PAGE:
Political activists and bad legislation have combined to create the extraordinary situation where eligibility for awards and prizes can’t be questioned.
Not all prizes and awards – we can still mock Wayne Swan’s Euromoney award – but only those that have an ethnic component to them.
In a society increasingly obsessed with ethnicity and race this will quickly become a problem.
Andrew Bolt [has been found guilty](http://www.austlii.edu.au/cgi-bin/sinodisp/au/cases/cth/FCA/2011/1103.html?stem=0&synonyms=0&query=title(bolt%20) of violating section 18C of the Racial Discrimination Act by suggesting that several individuals had claimed Aboriginality in order to further their careers.
Despite the fact that some early commentary has focussed on the political orientation of the judge hearing the case, the simple matter is that the legislation itself is bad law.
Positive discrimination abounds and those who want to discriminate are going to find it ever harder to determine eligibility.
People respond creatively to incentives but the legal system has opened an avenue for anyone to claim any ethnicity.
As Sacha Baron Cohen’s Ali G character once asked, “Is it because I’m black?”. I wouldn’t want to cause offense by suggesting he isn’t black.
This case opens all sorts of issues relating to free speech and definitions of ethnicity and so on. A liberal democracy debating, “What is a [insert ethinicty here]"’, is problematic and inconsistent with the individuality we hold dear. A very ugly debate could erupt.
Let the market decide
A far more interesting argument is how to deal with racial discrimination. People seem to be looking more and more to government – yet as this case makes clear that results in very divisive outcomes.
Gary Becker, an economics Nobel laureate, has suggested that discrimination is best managed by the market. Legislation simply suppresses discrimination, whereas market forces punish discrimination.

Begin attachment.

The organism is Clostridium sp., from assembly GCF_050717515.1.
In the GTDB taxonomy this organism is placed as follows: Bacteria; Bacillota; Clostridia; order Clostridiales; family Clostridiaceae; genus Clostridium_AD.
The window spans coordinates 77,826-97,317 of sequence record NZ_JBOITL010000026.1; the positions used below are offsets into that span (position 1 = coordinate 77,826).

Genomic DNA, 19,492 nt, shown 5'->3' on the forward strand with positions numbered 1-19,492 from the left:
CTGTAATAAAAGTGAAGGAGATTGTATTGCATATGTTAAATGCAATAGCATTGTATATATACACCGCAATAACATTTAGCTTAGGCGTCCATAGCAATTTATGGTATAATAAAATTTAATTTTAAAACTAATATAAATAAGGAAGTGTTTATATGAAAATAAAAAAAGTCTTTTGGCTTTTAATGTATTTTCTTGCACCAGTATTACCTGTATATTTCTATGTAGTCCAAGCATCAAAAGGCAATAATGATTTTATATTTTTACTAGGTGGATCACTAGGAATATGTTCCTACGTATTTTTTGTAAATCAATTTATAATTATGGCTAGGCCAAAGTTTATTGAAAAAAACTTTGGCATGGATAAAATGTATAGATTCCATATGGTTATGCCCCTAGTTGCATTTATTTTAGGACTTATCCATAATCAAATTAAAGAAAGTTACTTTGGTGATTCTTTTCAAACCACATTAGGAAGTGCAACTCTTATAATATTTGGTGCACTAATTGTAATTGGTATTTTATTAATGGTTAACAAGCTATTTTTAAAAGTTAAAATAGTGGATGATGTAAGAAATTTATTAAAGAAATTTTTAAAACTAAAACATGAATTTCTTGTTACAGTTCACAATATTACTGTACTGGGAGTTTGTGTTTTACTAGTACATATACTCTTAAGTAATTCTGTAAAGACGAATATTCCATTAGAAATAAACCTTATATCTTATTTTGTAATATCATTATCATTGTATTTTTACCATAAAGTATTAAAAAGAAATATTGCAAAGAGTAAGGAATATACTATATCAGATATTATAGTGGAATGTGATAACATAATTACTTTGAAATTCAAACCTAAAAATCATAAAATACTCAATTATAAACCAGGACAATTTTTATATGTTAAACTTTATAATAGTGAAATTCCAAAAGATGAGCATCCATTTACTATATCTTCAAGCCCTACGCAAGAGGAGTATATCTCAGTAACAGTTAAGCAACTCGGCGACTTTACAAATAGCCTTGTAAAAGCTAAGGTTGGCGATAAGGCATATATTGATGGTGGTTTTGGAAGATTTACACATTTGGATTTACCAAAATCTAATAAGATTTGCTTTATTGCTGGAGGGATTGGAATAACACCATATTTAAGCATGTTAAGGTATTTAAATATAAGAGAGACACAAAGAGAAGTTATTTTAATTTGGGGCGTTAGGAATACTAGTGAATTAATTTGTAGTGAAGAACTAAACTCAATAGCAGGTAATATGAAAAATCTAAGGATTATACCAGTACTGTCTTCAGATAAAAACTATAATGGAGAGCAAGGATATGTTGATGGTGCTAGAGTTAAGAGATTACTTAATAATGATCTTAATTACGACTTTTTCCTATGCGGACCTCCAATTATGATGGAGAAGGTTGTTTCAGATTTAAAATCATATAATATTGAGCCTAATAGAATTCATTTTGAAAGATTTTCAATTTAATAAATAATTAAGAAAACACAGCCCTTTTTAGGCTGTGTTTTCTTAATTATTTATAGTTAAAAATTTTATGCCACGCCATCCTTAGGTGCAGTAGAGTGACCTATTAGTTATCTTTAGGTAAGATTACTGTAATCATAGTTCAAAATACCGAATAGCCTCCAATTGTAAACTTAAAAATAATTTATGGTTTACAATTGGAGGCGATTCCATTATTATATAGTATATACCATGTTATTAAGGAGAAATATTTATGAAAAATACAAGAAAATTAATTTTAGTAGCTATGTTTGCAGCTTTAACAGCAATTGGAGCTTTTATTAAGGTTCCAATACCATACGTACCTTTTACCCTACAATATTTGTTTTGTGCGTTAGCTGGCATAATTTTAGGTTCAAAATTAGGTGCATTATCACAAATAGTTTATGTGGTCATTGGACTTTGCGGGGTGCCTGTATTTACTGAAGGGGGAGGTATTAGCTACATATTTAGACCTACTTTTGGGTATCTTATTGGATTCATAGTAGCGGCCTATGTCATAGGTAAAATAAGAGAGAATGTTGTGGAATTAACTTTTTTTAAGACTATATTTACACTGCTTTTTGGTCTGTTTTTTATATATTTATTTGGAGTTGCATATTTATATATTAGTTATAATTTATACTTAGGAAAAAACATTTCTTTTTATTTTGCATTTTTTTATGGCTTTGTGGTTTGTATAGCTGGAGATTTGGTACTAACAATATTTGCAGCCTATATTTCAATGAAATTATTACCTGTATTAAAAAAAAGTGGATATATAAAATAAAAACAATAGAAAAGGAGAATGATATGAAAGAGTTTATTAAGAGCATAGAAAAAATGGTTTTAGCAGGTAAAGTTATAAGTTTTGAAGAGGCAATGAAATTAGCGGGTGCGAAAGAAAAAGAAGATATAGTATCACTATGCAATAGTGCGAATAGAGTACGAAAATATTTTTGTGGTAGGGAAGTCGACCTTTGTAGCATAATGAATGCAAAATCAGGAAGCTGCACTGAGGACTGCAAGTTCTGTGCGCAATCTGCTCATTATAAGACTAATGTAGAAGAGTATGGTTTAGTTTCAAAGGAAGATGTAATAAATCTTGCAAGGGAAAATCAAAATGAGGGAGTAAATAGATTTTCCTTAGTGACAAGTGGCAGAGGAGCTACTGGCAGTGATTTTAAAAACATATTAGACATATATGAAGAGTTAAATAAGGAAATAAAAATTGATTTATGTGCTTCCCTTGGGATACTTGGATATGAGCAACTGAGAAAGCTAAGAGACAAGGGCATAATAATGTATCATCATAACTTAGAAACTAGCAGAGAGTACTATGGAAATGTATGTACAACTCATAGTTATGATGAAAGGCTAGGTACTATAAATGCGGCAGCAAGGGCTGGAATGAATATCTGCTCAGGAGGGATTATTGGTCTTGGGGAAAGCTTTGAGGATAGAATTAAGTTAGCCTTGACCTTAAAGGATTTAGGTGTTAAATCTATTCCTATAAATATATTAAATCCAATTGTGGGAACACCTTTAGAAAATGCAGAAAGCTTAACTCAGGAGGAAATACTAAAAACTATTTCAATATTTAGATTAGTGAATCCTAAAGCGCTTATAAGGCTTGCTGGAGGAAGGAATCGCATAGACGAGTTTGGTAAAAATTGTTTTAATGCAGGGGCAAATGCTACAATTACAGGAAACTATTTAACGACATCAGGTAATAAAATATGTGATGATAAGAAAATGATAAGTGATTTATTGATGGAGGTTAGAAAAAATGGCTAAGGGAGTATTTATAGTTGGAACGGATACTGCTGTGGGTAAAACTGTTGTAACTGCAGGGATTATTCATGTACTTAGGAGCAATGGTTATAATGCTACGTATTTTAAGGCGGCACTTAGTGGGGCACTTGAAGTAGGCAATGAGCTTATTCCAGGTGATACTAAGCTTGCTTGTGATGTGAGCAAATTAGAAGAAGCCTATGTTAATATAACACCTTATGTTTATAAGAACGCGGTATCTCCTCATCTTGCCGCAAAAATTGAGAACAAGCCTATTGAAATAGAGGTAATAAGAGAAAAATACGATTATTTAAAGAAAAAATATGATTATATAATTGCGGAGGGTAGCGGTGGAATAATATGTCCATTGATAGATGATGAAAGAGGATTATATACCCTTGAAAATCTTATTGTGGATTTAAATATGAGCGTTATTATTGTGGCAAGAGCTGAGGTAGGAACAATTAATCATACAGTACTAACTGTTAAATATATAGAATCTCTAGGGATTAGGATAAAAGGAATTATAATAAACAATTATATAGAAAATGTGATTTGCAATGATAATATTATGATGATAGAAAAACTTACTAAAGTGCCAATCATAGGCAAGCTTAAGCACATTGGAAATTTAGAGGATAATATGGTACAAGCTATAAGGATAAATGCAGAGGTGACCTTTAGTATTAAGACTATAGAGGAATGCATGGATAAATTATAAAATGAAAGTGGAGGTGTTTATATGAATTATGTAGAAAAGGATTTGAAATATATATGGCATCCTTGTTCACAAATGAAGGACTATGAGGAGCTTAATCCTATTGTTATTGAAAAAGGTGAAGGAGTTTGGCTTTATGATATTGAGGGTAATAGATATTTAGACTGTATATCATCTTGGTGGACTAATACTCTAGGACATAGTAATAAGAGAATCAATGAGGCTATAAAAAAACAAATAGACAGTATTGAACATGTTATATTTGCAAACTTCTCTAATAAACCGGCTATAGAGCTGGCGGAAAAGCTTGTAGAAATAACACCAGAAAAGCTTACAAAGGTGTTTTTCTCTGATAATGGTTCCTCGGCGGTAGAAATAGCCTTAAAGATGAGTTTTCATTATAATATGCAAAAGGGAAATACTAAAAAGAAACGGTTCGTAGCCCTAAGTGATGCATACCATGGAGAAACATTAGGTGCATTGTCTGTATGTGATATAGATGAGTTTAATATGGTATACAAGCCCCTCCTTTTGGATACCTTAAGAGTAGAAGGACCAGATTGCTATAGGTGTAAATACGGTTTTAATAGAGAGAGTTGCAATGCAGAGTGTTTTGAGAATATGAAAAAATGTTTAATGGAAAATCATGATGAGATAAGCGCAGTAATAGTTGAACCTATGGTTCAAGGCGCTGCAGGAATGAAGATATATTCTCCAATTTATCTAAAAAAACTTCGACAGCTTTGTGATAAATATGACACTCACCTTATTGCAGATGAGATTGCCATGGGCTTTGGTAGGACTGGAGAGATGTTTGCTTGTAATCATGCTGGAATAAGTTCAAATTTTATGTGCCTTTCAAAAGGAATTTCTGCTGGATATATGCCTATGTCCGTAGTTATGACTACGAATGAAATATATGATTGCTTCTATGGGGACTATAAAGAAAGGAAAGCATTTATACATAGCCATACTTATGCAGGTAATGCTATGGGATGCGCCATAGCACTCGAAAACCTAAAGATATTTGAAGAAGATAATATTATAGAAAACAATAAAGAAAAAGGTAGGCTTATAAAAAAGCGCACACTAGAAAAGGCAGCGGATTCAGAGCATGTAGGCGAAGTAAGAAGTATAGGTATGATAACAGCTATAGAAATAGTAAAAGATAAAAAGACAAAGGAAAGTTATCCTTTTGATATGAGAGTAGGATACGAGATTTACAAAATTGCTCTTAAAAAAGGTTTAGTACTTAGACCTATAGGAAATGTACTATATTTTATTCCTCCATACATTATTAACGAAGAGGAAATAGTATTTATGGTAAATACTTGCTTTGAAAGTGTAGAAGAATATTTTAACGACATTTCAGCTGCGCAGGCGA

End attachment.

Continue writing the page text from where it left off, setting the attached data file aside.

Those people who have a "taste for discrimination” would manifest their preferences by, say, not employing those they don’t like, or not buying from those they don’t like, and so on.
That means they would restrict the number of trading partners they interact with and so incur higher prices. In short, in a competitive market, racists pay – non-racists don’t.
Problems with legislation
Contrast that with the legal solution – racists can be as racist as they like in private, but they don’t have to pay for that.
Legislation also crowds out personal morality and public ethics. If you really think certain types of behaviour are beyond the pale, social ostracisation rather than litigation may be appropriate.
If an op-ed writer annoys you, send a letter to the editor; tell the whole world how wrong the columnist is.
The great Austrian economists Ludwig von Mises described society as cooperation under the division of labour.
Bad legislation undermines cooperation – people who are incentivised for offense will quickly become offended and clog the legal system with somewhat trivial cases.
For example, an individual on TV with the tee-shirt, “White people make me nervous” should be very nervous right now. The people protesting outside Jewish shops are clearly in violation of the Act.
It is not good enough to argue the legislation had good intentions – bad laws bring the whole legal system into disrepute and ultimately undermine civil society. These issues are best left to the market and personal morality.